Last week our son, Greg and his new wife Cara completed their honeymoon-style canoe trip. Parts of it involved portaging and they too had to wear backpacks to carry their possessions. They were talking about how great it felt when they were able to lay their backpacks down at the end of each portage.
I didn’t have a backpack when I was a student but I sure do remember the great feeling of laying down my pile of books and other possessions when I arrived home. What a relief.
In the case of students, mostly their backpacks are filled with books, newsletters, lunches, sweaters, and extra shoes. In the case of canoeists, the backpacks contain sleeping bags, food and first aid kits. All of these things are easy to lay down.
When I was a teacher, I always imagined that the children brought other things to school with them in their backpacks. I imagined that they brought their hopes and dreams. These would likely be easy to carry. I imagined they brought their hopes and fears. These no doubt were heavier. I also imagined they brought the invisible things that had happened in their homes in the hours before school began each day. For some students these invisible things would remove some of their weight, making their packs seems lighter; for others it would add an immeasurable load. These invisible items are much harder to lay down when the backpack is taken off.
In my classroom, before I started every single class, I would stand at the front of my classroom, quietly smiling at the students, and wondering to myself, “I wonder what each of these students has brought with them today?” It was never my goal to add to the weight of their imaginary load; it was always my goal to decrease it. I wanted them to feel like my classroom was a place they could remove their heavy load.
I don’t stand in a classroom and have this thought anymore. This week though, it has dawned on me that this should be a thought I have every time I pick up the phone, answer the door, buy groceries, attend a meeting, meet a friend, drive my car or simply go about my daily life.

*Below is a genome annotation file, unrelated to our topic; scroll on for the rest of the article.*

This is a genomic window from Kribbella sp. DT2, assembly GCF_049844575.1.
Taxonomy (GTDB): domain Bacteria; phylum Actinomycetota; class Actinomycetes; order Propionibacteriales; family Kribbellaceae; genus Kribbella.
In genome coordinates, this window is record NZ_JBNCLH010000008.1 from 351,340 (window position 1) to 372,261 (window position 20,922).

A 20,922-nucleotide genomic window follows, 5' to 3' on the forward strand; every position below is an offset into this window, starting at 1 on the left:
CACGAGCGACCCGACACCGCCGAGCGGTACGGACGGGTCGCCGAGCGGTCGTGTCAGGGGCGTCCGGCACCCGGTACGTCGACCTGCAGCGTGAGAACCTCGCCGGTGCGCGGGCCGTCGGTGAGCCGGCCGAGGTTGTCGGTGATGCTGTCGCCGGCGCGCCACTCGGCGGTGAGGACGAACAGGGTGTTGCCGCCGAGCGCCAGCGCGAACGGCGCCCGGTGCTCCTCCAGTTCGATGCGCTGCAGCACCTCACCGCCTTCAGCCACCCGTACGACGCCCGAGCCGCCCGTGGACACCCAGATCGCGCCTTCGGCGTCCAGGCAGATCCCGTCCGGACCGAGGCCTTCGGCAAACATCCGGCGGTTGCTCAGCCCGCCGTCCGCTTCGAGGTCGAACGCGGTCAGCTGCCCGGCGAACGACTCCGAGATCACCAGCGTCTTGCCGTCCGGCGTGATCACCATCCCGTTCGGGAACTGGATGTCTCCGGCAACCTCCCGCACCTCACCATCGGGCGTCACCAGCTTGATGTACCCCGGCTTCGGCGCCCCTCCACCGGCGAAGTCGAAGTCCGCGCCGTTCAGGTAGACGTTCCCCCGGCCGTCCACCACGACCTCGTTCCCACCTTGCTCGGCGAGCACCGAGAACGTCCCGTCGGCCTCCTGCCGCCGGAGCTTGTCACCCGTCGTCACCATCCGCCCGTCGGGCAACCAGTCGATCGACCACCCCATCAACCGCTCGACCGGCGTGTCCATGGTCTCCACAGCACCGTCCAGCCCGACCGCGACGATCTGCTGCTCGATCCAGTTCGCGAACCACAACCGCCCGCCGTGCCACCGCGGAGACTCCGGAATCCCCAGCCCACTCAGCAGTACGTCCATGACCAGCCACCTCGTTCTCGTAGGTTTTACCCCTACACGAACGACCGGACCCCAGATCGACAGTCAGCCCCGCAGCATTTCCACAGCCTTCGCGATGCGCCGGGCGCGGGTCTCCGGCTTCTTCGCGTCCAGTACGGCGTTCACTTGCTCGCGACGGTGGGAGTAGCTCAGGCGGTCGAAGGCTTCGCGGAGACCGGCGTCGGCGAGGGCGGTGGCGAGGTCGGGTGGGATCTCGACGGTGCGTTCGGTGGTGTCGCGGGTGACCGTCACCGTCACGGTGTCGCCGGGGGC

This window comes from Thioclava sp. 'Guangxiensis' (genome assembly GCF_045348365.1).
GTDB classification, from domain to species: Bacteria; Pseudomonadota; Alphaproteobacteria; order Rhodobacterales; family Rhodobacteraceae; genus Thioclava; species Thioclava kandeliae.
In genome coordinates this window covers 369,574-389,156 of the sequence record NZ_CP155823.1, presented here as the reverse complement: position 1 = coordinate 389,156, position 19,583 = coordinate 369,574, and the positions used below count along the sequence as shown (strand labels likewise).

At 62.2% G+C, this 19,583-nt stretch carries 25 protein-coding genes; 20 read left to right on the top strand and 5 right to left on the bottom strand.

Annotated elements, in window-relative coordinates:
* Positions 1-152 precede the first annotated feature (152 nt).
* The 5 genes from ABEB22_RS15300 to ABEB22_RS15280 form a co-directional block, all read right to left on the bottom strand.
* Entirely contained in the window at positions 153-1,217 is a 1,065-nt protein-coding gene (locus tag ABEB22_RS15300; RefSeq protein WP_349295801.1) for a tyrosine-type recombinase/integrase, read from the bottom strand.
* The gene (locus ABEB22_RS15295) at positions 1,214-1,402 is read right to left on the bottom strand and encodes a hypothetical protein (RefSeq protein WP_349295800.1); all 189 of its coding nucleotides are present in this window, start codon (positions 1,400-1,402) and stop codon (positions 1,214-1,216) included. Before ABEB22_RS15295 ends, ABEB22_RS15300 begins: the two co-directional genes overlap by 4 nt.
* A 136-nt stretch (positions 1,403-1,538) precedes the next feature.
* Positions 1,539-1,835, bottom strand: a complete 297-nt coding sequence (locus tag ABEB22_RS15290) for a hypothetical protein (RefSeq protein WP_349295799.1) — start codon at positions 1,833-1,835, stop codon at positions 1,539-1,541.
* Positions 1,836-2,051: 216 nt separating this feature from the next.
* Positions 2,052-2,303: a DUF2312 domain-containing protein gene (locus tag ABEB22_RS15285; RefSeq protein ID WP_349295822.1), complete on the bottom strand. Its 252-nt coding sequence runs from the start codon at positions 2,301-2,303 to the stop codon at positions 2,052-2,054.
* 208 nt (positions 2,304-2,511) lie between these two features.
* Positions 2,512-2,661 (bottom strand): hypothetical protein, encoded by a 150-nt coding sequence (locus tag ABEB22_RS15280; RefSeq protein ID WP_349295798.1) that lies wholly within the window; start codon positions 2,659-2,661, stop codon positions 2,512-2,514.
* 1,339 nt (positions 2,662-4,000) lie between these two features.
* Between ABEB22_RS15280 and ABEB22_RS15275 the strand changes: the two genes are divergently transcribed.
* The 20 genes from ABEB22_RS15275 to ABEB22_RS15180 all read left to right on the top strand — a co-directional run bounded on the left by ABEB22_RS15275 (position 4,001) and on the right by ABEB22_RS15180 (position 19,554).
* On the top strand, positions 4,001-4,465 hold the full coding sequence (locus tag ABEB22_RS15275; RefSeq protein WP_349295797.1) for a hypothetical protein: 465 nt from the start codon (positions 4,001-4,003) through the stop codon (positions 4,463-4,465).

Every person we meet in this world is carrying around their own invisible backpack. We cannot see inside it, but we can certainly imagine the possible contents. Each of us carries our hopes and dreams, our disappointments and failures, our fears and rejections. Each of us also has the power to influence the contents of the backpacks of others. We can add to the burden of weight by our criticism, exclusion, and thoughtlessness.
We can also lighten the load of our fellow travellers by adding kindness, inclusion, encouragement and thoughtfulness. Each of our little actions either adds to or lessens the weight of the packs that are carried by those we come into contact with. We can make our presence be a place where people are safe to take off their packs completely.
Some travellers have become adept at hiding the fact that they carry a backpack. We should not be fooled by this. There is no one on this earth who does not carry their memories, fears, hopes and dreams.
I am lucky enough to know a few people who have homes where I can visit and feel perfectly safe taking off my backpack. These homes are like a haven. I am hoping that my home is a place like this for others.
This week my challenge for you is to take a few seconds, each time you meet someone, to ask yourself, “I wonder what this person is carrying in their backpack today?”
Finding the tools you learn in these blogs to be helpful? Contact me today to learn more about how we can work together to facilitate the change you want.